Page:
Rolling Papers

Music review by
Stephanie Bruzzese, Common Sense Media
Rolling Papers Music Poster Image
Drugs, drinking mar innovative rap record.

Parents say

age 11+
Based on 1 review

Kids say

age 15+
Based on 6 reviews

A lot or a little?

The parents' guide to what's in this music.

Positive Messages

Constant focus on spending lots of money and using lots of substances.

Positive Role Models & Representations

Encourages using drugs, drinking to excess, and indulging in excessive materialism.

Violence
Sex

Plenty of crude references to sex, like "might f--k one or two bitches but don't consider it cheatin'."

Language

Lots of "f--k," N-word, and "s--t."

Consumerism

Fair amount of name dropping, like Louis Vuitton, Twitter, Mortal Kombat, Jet Li, Whole Foods, Ferrari.

Drinking, Drugs & Smoking

Tons of talk about drinking and smoking pot.

What parents need to know

Parents need to know that Rolling Papers focuses heavily on substance use, with just about every song discussing marijuana. Alcohol is also mentioned frequently, along with lots of profanity and references to sex. This is not an album for young audiences.

User Reviews

  • Parents say
  • Kids say
Adult Written by$$*BLACKANDYELLOW*$$ June 7, 2011

wiz khaifa ROX but a bit bad for kids

nigqa is said a lot but other that that f*ck is used briefly and shlt is only used a couple of times in each song
Teen, 13 years old Written byHeretohelp26 November 7, 2012

Very suggestive

Very suggestive album, drinking, drugs and smoking involves lines like "now we buyin the bar," are very iffy and not for young kids Sex lines are pret... Continue reading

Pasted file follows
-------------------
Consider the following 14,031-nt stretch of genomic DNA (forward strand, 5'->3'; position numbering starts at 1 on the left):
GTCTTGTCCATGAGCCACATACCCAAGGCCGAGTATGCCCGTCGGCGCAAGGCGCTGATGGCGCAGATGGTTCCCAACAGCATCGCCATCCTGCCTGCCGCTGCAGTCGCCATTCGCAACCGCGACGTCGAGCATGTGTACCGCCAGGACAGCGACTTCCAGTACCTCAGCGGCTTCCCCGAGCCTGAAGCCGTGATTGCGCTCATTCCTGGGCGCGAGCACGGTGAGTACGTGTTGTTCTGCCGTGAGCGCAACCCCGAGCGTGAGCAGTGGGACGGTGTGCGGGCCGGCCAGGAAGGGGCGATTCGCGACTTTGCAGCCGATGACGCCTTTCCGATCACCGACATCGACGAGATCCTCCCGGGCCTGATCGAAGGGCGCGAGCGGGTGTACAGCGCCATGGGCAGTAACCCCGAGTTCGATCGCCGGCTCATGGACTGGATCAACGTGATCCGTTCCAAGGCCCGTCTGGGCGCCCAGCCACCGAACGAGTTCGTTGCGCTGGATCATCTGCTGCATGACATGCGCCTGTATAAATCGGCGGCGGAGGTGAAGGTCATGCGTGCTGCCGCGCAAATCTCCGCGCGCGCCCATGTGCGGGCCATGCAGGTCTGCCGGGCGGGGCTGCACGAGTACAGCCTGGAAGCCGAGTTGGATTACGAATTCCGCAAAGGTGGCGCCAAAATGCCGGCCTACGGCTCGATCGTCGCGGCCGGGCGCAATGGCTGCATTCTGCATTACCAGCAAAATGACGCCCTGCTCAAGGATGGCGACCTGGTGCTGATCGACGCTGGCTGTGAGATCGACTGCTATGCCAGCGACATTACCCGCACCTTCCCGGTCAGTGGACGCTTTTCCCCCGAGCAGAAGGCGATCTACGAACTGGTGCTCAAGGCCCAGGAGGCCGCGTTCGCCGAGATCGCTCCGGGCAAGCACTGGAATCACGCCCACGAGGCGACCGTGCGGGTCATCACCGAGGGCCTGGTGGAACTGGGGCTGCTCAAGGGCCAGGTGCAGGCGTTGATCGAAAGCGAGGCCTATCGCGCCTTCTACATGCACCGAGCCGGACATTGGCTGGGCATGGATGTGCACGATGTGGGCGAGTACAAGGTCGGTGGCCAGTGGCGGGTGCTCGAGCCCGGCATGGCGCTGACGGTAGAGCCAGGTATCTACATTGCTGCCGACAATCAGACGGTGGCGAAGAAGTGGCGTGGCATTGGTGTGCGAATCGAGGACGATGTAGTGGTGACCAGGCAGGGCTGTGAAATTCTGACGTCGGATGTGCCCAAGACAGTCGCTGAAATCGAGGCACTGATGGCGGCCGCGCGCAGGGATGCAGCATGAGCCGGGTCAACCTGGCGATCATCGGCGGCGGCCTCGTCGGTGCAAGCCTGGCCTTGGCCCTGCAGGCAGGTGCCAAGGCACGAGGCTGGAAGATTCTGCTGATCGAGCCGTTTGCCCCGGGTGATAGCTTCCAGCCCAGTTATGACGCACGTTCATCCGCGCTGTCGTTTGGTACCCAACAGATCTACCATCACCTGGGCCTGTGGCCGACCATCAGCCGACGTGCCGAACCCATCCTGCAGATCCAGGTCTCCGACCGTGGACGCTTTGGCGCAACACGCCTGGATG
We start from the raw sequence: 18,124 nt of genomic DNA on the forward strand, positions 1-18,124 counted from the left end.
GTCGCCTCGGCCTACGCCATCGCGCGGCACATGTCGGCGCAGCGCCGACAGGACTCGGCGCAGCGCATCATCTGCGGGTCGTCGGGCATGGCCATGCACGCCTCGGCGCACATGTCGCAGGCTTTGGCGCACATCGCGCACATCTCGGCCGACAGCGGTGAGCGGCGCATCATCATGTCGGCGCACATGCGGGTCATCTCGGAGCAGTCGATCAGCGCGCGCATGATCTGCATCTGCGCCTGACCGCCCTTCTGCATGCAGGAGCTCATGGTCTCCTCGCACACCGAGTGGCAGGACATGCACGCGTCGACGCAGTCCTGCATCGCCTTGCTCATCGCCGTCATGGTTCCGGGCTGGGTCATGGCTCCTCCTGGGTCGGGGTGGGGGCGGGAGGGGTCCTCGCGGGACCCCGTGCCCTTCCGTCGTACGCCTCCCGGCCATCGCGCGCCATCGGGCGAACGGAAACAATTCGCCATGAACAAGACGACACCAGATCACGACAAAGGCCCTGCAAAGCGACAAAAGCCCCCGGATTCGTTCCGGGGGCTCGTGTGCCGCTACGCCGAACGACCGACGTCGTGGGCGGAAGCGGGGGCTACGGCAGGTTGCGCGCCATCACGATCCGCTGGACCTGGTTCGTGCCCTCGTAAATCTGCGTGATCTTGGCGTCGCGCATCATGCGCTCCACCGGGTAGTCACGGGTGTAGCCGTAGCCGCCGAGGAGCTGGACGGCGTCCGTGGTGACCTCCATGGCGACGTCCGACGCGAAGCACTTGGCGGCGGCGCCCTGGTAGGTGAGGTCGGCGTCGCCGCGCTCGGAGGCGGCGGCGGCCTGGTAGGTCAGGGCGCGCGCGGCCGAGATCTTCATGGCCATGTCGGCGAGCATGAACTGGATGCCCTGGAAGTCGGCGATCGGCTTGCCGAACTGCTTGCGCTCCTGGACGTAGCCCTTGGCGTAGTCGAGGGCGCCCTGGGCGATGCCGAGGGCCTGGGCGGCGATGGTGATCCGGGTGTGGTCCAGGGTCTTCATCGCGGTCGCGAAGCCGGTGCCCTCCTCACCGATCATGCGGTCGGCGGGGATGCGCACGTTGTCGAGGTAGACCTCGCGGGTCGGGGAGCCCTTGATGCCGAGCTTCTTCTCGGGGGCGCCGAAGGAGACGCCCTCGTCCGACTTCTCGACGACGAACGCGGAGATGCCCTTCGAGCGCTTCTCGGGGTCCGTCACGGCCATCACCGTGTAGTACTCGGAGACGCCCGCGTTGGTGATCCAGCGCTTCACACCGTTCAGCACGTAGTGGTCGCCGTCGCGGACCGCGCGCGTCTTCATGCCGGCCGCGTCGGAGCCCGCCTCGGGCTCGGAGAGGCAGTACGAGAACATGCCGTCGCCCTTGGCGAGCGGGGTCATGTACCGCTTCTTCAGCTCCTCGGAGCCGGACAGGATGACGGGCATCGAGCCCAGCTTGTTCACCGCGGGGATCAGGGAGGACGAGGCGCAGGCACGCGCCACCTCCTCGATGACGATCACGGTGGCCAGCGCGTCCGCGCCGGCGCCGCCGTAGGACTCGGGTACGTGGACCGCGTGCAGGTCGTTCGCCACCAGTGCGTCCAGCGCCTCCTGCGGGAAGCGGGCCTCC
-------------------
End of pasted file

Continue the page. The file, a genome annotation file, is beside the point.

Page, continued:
Kid, 11 years old December 16, 2012

sucks

strong langage and drug references

What's the story?

Technically, ROLLING PAPERS is the third album by rapper Wiz Khalifa -- yet it's really the first record that's gained traction on the music scene. The collection of 14 songs has one common thread running throughout: marijuana use. Other common, very mature topics include drinking and sex, with some pretty heavy materialism and profanity thrown in. Though Wiz tries at times to be more introspective and explore the costs of fame ("Hit the club, spend this money up, roll another one, drink, act a fool
\

Is it any good?

The plaintive piano strains that open up this album's first song, "When I'm Gone," put you on guard that this is not the typical rap album -- at least musically. The methodical, brooding tone of many tracks like "Rooftops" and "Star of the Show" is reminiscent of Kid Cudi, another rapper who marches to a somewhat different beat, while the cool hooks in songs including "Hopes and Dreams" and "Top Floor" are a refreshing departure from the standard rap synth-beat.

Talk to your kids about ...

  • Families can talk about drugs and alcohol. Why do so many rap and hip-hop songs center on these substances?

  • Talk about the lyrics "I might not do it, but I give it to you women

  • / Cocaine, mushrooms, ecstasy, GHB." Why might Wiz make a point to state

  • that he doesn't do these drugs -- yet talk so openly about marijuana

  • use in many of his songs?

Music details

  • Artist: Wiz Khalifa
  • Release date: March 25, 2011
  • Label: Atlantic
  • Genre: Rap
  • Parental advisory: Yes
  • Edited version available: Yes

For kids who love rap and pop

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